As combining multiple features may improve the predictive accuracy by offering complementary information, several studies have been attempted to combine different features to enhance the predictive performance using the machine learning theory[1519]. Earlier trials combing VF features with clinical arrest factors such as patients’ age, sex and ambulance response time, showed no significant improvement of prediction performance[15]. Combing within-patient correlation with VF feature presented a trend towards predicting improvement[16]. Studies about whether combing several single VF features could improve prediction capability for defibrillation did not reach consistent results[1719]. Combing VF with end-tidal carbon dioxide (PetCO2) could significantly improve the performance[20],butPetCO2 measurements are not widely available, especially in the scenario of OHCA.

The purpose of the present study was to investigate whether combing VF waveform feature amplitude spectrum area (AMSA)with previous shock information using neural networks could improve the performance of defibrillation prediction in OHCA patients. AMSA was used as the quantitative VF measure because it has been demonstrated to be one of the most accurate predictors for defibrillation outcome in both animal and retrospective clinical studies[13,14].

Material and Methods

Data collection

Data were collected from emergency departments of Southwest Hospital and Xinqiao Hospital in Chongqing between Jan 2012 and Feb 2014. Ethical approvals were obtained from the ethics committee of the First Affiliated Hospital (Southwest Hospital) of Third Military Medical University and the ethical Committee of Second Affiliated Hospital (Xinqiao Hospital) of Third Military Medical University. The informed consent was waived by the committees because this was a retrospective and observational study and the data were automatically collected by the defibrillators at the time the pads were placed on the chest. ECG were recorded for victims experienced OHCA and CPR by defibrillator through two adhesive adult defibrillation/pacing pads. The electronic data did not contain any patient’s identifiable information. A total of 528 shocks from 199 non-traumatic adult patients with VF as the recorded initial rhythm and with determinable pre-shock and post-shock rhythms were enrolled. Among the 199 patients, 131 were treated with Philips defibrillators (Philips MRx, Philips Medical Systems, Seattle, WA, USA) and 68 patients were treated with ZOLL defibrillators (M-Series, ZOLL Medical Corporation, Chelmsford, MA, USA).

The post-shock rhythms were categorized as VF (a disorganized rhythm, with a median amplitude of >100 uV), asystole (<100 uV) or organized rhythm by two medical doctors. Defibrillation outcome was regarded as successful or return of a potentially perfusing rhythm if an organized rhythm was present within 60 seconds after the shock, and had a rate of 40 beats/min or greater.21Shocks were divided into first and subsequent ones[21].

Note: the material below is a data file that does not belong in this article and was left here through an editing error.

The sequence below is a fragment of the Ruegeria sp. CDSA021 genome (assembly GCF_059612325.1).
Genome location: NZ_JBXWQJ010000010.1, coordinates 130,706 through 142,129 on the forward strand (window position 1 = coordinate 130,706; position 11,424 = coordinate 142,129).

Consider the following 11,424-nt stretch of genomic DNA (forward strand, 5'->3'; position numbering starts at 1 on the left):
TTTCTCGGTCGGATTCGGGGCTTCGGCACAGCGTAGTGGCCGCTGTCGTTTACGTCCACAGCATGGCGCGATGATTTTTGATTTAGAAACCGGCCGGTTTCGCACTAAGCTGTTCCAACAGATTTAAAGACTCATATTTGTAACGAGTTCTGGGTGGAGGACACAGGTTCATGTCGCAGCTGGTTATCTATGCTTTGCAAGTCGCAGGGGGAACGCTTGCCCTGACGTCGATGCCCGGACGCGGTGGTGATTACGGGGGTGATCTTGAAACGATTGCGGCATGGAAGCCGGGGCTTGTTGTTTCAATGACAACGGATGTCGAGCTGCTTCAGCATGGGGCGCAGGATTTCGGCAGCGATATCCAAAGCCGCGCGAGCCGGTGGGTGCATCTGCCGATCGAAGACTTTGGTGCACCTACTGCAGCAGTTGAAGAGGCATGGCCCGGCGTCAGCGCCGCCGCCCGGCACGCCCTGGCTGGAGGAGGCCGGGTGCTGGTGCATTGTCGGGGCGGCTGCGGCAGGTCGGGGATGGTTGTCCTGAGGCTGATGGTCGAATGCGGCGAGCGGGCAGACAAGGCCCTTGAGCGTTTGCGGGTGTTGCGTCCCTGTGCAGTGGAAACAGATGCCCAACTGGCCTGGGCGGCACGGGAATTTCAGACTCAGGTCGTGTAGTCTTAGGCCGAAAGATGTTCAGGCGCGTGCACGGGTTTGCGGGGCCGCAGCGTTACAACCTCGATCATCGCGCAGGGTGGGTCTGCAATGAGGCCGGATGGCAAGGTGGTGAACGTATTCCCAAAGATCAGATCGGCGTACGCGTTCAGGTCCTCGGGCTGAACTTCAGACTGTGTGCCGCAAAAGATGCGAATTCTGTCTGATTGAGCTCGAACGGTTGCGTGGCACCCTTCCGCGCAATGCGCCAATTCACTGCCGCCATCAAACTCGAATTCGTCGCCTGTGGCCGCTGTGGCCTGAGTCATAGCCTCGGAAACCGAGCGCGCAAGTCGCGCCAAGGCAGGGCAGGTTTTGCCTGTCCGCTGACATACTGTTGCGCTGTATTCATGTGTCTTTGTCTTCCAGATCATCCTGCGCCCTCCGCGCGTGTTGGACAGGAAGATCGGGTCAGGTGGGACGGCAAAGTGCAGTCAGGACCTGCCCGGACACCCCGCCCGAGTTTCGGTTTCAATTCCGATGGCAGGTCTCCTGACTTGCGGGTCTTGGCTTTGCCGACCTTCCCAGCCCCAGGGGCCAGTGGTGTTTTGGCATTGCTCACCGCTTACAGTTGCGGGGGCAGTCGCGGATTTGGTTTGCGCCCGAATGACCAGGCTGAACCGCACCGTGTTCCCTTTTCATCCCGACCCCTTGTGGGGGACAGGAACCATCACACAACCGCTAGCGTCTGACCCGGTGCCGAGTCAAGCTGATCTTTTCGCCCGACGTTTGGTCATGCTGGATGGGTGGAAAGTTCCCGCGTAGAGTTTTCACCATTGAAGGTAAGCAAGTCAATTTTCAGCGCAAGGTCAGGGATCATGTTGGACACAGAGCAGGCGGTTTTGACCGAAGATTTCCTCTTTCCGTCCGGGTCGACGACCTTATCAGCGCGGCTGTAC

Data analysis

The analysis was performed offline through user-designed software based on Matlab (The MathWorks, Inc., Natick, MA, USA). Data were randomized to a training set that including 255shocks from 99 patients and a validation set that including273shocks from 100 patients. An episode of 2.05 seconds ending at 0.5 second prior to each defibrillation attempt was selected for analysis. In pre-processing, ECGs were filtered by a band-pass filter (2–48Hz) to remove baseline drifting and high frequency interference. The filtered ECG signals were converted from time to frequency domain by fast Fourier transformation. AMSA was calculated as the sum of the products of individual frequencies and their amplitudes, i.e. AMSA = ∑Ai × Fi where Ai represented the amplitude at ith frequency Fi.

For each patient, previous shock index (PSI)and change of AMSA(ΔAMSA) were obtained for each shock during the course of resuscitation. PSI was defined as binary variable based on outcome of previous shock: (1)

ΔAMSA was defined as the difference of AMSA values between consecutive shocks: (2)

Three different combination approaches: AMSA and PSI (C1), AMSA and ΔAMSA (C2),AMSA together with PSI andΔAMSA (C3) were tested and compared with AMSA based single feature perdition. A back propagation(BP) neural network with a feed forward structure was employed for the combination[18]. The schematic layout of the neural network structure and its training process was shown in Fig 1. The BP neural network adopted the Bayesian regularization training function, two hidden layers with three sigmoid and two linear transfer functions respectively. These parameters were optimized to avoid underfitting or overfitting by evaluating the predicting performance of the neural network. The training set was used to optimize the weights of the network and the validation set was used to assess predictive power. To examine whether the proposed strategy was independent of machine learning method, the logistic regression model was also used to evaluate the predictability as each extra predictor variable was added to AMSA.